The deplorable state of street food in DC has been a given for so long (just how many hot dog carts DOES one square mile need?) that I almost don’t know what to do with this:
A local company called On-the-Fly is has launched a series of bright green, buglike vendor carts that will sell healthier food as well as local specialties on local streets. So instead of getting that hotdog of questionable age, you can have hummus or barbeque from Rocklands or something that actually, you know, is food.
But I’m a little confused by the WaPo article- it slams down the ominous-sounding line, “On the Fly hasn’t arrived without controversy,” and then fails to deliver any actual controversy. Council member Jim Graham said he wanted some more variety in the street vendor licenses, and then some other food service entrepreneur says some totally obvious thing about On the Fly having to differentiate itself in the market… and yet there’s not a single mention of hot dog vendors going on collective strike to protest greater consumer choice, or some kind of organized vendor cart parade down Constitution Ave. or even some outraged member of Hot Dog Vendors Against Competition disrupting a City Council meeting.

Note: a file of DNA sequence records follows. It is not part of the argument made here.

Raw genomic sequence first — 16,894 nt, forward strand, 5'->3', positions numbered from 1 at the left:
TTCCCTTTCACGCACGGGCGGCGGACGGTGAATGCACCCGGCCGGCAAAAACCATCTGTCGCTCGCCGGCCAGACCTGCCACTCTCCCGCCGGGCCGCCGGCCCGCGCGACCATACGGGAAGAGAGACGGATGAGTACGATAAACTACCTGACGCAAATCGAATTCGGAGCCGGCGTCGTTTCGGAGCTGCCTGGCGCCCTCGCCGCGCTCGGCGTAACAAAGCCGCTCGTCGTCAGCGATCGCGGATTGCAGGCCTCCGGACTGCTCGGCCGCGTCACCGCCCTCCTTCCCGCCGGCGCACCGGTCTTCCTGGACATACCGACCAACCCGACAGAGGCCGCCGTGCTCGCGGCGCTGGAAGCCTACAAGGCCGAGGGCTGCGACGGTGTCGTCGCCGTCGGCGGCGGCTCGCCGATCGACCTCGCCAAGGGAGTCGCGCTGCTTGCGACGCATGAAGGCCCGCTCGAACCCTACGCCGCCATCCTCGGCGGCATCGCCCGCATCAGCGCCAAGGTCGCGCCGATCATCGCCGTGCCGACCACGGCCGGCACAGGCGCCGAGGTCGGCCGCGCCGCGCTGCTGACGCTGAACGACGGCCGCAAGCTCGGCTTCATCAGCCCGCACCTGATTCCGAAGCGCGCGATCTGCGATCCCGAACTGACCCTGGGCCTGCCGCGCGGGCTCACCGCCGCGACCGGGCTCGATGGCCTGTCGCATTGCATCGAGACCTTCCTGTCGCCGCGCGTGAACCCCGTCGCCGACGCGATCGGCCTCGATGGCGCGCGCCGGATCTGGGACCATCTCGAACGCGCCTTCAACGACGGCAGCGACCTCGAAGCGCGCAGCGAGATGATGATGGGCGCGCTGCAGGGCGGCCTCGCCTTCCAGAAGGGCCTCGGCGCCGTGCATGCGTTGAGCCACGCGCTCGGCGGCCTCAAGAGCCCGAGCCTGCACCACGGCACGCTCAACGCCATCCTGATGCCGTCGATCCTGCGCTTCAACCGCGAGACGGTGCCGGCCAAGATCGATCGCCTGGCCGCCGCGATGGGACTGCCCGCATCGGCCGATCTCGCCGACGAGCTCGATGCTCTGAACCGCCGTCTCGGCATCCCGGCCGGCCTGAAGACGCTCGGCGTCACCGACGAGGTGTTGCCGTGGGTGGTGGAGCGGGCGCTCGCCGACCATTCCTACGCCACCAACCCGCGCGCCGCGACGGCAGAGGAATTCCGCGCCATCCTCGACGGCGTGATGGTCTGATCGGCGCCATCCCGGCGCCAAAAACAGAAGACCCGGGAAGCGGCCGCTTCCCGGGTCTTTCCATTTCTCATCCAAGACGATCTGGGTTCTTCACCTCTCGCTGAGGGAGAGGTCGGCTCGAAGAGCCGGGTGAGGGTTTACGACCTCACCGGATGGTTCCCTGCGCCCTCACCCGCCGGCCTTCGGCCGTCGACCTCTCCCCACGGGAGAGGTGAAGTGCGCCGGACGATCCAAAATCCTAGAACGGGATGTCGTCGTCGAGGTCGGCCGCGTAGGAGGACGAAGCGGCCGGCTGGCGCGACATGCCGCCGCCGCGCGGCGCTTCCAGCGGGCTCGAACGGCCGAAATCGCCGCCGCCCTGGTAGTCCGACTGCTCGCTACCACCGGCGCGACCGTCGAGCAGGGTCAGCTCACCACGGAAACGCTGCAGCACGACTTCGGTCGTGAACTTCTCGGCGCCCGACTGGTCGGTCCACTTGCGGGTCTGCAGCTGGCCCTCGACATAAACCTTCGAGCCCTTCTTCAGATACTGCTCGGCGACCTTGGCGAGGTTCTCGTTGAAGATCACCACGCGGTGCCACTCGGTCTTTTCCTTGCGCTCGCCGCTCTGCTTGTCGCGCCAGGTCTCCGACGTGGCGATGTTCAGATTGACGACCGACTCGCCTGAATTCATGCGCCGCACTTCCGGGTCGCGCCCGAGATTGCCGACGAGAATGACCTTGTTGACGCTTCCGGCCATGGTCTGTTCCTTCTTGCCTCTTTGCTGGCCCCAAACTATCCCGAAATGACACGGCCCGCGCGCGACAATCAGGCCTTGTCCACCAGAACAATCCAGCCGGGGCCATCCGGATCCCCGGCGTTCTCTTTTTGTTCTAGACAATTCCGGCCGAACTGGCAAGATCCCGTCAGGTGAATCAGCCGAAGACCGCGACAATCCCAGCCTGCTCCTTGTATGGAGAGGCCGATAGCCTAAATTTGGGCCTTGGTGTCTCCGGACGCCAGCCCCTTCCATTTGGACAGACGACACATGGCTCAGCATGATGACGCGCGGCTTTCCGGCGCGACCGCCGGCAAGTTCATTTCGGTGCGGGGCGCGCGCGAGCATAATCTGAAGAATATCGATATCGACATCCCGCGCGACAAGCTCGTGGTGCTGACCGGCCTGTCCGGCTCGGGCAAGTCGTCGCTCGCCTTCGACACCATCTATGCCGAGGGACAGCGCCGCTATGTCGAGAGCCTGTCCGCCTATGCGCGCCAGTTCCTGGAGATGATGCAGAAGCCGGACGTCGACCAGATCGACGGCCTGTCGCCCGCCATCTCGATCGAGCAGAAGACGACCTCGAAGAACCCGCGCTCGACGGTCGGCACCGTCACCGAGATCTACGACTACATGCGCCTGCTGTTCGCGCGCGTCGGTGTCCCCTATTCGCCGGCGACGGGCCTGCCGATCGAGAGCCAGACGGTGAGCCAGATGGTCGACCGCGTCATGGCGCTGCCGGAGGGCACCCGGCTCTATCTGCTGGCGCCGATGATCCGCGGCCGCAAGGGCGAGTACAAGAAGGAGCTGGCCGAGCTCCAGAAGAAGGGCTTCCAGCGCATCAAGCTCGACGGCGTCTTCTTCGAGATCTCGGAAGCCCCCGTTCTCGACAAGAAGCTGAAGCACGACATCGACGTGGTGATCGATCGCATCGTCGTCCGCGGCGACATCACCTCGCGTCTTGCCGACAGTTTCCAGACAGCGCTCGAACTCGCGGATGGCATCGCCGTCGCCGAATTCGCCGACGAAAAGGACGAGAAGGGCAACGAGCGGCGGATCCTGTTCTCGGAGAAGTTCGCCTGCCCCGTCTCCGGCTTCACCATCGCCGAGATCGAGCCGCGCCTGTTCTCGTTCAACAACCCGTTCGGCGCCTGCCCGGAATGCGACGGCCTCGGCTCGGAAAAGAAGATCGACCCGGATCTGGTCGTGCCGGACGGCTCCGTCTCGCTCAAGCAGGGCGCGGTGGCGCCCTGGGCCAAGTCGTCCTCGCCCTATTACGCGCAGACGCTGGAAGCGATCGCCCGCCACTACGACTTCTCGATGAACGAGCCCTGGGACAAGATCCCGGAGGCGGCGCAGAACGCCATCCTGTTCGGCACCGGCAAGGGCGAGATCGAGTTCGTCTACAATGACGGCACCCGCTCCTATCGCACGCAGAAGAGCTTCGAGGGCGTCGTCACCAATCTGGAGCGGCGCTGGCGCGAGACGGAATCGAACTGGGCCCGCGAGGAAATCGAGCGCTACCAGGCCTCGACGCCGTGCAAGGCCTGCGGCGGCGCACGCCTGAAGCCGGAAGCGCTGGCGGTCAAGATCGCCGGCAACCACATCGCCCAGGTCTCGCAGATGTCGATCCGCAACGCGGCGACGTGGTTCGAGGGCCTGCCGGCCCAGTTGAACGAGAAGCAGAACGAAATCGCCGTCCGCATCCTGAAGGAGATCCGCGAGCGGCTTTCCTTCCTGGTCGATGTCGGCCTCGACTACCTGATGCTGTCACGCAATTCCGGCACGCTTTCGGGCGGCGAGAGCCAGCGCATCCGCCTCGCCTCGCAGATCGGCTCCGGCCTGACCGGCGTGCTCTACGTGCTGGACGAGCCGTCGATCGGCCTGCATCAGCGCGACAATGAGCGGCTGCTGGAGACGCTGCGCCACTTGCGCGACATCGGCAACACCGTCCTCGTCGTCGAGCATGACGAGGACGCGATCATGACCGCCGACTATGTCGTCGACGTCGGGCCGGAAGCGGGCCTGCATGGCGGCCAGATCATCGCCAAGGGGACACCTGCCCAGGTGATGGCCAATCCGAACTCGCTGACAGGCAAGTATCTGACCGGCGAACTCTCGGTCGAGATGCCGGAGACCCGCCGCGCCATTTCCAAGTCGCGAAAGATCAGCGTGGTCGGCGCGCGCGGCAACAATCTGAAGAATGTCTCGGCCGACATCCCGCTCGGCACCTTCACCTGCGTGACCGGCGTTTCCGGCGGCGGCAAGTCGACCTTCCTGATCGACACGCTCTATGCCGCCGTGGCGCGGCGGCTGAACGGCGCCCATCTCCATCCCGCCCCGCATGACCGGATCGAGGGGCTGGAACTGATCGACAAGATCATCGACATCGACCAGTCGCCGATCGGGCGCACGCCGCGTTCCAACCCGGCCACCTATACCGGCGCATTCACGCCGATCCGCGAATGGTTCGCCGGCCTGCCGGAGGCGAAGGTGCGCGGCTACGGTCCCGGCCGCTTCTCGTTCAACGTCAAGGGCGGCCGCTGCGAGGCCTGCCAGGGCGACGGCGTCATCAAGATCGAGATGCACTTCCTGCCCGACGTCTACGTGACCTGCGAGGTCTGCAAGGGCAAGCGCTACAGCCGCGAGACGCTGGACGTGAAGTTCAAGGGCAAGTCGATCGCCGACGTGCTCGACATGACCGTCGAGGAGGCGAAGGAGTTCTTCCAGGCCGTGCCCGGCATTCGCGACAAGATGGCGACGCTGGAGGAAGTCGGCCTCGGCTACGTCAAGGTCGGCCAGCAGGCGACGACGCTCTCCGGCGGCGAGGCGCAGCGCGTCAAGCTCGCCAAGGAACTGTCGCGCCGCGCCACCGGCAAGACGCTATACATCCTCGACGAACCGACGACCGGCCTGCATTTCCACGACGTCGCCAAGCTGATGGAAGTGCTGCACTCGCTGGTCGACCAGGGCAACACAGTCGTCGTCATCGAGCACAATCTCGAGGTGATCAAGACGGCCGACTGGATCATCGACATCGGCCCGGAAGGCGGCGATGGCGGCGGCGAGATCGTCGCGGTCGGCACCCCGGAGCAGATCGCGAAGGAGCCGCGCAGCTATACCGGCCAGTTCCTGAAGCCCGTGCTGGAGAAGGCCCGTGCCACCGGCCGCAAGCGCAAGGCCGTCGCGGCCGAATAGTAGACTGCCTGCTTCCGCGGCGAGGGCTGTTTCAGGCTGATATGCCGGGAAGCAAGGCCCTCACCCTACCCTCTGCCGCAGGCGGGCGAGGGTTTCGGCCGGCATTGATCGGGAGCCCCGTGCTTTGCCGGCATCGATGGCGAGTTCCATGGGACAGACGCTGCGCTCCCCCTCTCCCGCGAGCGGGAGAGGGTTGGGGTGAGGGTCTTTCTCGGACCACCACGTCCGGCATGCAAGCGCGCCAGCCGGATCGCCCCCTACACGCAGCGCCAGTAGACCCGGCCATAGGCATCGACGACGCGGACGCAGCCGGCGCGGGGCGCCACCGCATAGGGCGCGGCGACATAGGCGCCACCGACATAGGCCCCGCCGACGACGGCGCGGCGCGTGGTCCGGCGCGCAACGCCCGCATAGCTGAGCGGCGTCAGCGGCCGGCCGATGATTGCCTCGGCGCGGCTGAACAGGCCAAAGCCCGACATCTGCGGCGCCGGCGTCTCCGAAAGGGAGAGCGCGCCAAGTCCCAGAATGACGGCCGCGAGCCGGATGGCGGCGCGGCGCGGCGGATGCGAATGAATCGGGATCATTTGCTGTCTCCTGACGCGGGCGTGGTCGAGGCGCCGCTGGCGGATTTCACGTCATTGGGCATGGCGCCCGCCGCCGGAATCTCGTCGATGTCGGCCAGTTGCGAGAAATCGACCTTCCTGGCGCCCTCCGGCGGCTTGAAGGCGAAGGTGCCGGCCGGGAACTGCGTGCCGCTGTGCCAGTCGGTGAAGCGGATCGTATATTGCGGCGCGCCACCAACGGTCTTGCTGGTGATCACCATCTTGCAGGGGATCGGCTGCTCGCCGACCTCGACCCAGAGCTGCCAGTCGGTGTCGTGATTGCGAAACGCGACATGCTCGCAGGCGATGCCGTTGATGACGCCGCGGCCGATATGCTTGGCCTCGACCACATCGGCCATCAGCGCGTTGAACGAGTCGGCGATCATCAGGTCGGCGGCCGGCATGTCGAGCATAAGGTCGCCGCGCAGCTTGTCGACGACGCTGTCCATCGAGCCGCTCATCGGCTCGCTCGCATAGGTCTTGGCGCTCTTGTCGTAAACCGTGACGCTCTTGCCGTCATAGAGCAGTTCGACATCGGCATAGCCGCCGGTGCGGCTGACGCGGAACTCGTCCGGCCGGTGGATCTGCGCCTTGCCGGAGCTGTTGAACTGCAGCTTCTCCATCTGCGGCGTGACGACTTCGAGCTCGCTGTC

Is this what passes for controversy, WaPo newsroom?
This post appeared in its original form at DC Metblogs